A vulnerability that can be exploited to determine if a user is connected to a VPN and hijack active TCP connections in a VPN tunnel has been found to affect various Linux and Unix operating systems.
The vulnerability, tracked as CVE-2019-14899, was discovered recently by a team of researchers from the University of New Mexico. They privately reported their findings to the developers of the affected operating systems some time ago, and they have now made their findings public on the SecLists.Org and Openwall security mailing lists.
According to the experts, the flaw impacts Linux distributions — including Ubuntu, Fedora and Debian — FreeBSD, OpenBSD, macOS, iOS and Android. They have tested the attack against OpenVPN, WireGuard, and IKEv2/IPSec VPNs, but pointed out that the type of VPN technology used does not seem to make a difference.
The attack works against both IPv4 and IPv6 connections. However, the researchers say it does not work against the Tor anonymity network.
The vulnerability allows an attacker who is on the same network as the targeted user to determine if they are using a VPN, obtain the virtual IP address assigned by the VPN server, determine if the target is currently accessing a specified website, and even inject data into the TCP stream. This can allow the attacker to hijack active connections within the VPN tunnel.
The attack can also be launched using a malicious access point, the researchers said.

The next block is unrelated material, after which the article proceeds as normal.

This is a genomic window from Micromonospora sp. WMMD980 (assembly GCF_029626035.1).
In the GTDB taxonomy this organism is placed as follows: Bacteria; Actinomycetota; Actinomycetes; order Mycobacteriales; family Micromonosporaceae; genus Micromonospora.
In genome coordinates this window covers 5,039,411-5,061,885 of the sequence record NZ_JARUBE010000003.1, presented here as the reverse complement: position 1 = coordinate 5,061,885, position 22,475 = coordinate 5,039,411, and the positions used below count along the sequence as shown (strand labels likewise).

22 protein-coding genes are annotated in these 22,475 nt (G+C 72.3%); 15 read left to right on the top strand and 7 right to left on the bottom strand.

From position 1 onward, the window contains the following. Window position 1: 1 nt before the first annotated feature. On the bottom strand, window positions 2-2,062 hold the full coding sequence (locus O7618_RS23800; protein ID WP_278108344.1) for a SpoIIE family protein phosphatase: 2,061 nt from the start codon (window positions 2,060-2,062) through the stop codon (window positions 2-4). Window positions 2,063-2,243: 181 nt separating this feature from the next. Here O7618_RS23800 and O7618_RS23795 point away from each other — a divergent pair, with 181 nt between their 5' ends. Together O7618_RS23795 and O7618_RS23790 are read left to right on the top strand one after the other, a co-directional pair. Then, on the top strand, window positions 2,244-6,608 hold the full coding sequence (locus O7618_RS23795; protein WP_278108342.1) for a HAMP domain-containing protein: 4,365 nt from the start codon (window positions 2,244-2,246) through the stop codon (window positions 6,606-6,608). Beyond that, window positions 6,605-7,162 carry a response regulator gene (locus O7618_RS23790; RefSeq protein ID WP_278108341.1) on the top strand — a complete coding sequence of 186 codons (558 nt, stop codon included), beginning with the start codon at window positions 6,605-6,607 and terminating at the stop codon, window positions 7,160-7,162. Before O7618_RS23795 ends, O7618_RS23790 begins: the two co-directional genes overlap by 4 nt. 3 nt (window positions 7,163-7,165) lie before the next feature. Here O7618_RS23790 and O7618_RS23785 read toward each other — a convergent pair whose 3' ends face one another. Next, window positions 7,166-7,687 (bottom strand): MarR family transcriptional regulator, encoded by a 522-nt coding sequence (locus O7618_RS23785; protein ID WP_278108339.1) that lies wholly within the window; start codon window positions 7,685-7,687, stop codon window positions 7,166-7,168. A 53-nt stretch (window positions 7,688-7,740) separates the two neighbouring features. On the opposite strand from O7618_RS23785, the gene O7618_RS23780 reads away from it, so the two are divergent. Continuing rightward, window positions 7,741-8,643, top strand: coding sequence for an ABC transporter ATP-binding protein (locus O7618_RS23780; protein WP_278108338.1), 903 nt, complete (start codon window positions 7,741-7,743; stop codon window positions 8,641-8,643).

While the same attack method might work against the affected Linux distributions, there are variations for each of the other impacted operating systems.
Colm MacCárthaigh, who works for AWS and helps develop Amazon Linux and the company’s VPN products, says they are not impacted by the vulnerability. However, he has described the attack method as “very impressive” and has warned that it can pose an even more serious threat if combined with DNS spoofing.
“Encrypted DNS queries and replies can be profiled by traffic analysis, and the reply ‘paused’, making it easier to ensure that a DNS spoofing attempt will succeed,” MacCárthaigh explained. “This is a good reminder that cryptographic protections are best done end to end; DNSSEC does not help with this attack, because it does not protect traffic between the stub resolver and the resolver. It’s also a good reminder that traffic analysis is still the most effective threat against network encryption.”